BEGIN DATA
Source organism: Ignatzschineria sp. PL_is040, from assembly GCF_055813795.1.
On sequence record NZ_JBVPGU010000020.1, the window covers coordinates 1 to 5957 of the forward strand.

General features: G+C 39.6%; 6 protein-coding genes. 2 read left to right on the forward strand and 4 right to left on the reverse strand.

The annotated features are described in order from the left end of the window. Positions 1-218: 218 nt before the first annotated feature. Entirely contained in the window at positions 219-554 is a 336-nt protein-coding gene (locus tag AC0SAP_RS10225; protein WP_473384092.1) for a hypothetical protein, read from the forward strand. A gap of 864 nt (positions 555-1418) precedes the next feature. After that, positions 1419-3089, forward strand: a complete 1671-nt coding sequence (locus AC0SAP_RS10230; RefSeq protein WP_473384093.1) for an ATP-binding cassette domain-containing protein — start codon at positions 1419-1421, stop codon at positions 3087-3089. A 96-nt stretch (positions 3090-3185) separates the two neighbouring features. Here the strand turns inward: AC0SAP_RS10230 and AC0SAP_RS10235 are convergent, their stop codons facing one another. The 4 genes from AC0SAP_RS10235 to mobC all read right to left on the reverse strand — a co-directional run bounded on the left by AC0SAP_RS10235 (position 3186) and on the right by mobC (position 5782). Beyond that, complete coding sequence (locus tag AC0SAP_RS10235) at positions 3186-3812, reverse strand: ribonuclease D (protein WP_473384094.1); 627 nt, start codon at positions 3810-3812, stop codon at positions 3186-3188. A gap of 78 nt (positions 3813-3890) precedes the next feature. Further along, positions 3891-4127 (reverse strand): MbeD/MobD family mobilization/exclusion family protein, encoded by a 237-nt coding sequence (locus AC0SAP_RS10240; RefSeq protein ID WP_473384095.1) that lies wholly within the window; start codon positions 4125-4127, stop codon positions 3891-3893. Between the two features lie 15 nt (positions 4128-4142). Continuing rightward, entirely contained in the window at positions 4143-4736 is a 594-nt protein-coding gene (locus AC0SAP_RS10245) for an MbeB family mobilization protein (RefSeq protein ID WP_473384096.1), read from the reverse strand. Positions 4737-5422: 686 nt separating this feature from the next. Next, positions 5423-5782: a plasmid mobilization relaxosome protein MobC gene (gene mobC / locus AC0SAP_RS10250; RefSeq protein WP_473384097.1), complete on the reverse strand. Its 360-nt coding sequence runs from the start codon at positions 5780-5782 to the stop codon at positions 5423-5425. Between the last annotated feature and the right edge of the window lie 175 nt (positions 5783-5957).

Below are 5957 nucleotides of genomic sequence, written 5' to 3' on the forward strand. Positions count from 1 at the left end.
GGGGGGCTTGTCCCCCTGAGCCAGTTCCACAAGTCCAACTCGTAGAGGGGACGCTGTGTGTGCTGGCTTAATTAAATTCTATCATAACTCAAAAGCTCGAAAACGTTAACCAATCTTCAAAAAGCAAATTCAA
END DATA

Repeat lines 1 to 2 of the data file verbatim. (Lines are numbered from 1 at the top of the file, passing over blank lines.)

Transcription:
Source organism: Ignatzschineria sp. PL_is040, from assembly GCF_055813795.1.
On sequence record NZ_JBVPGU010000020.1, the window covers coordinates 1 to 5957 of the forward strand.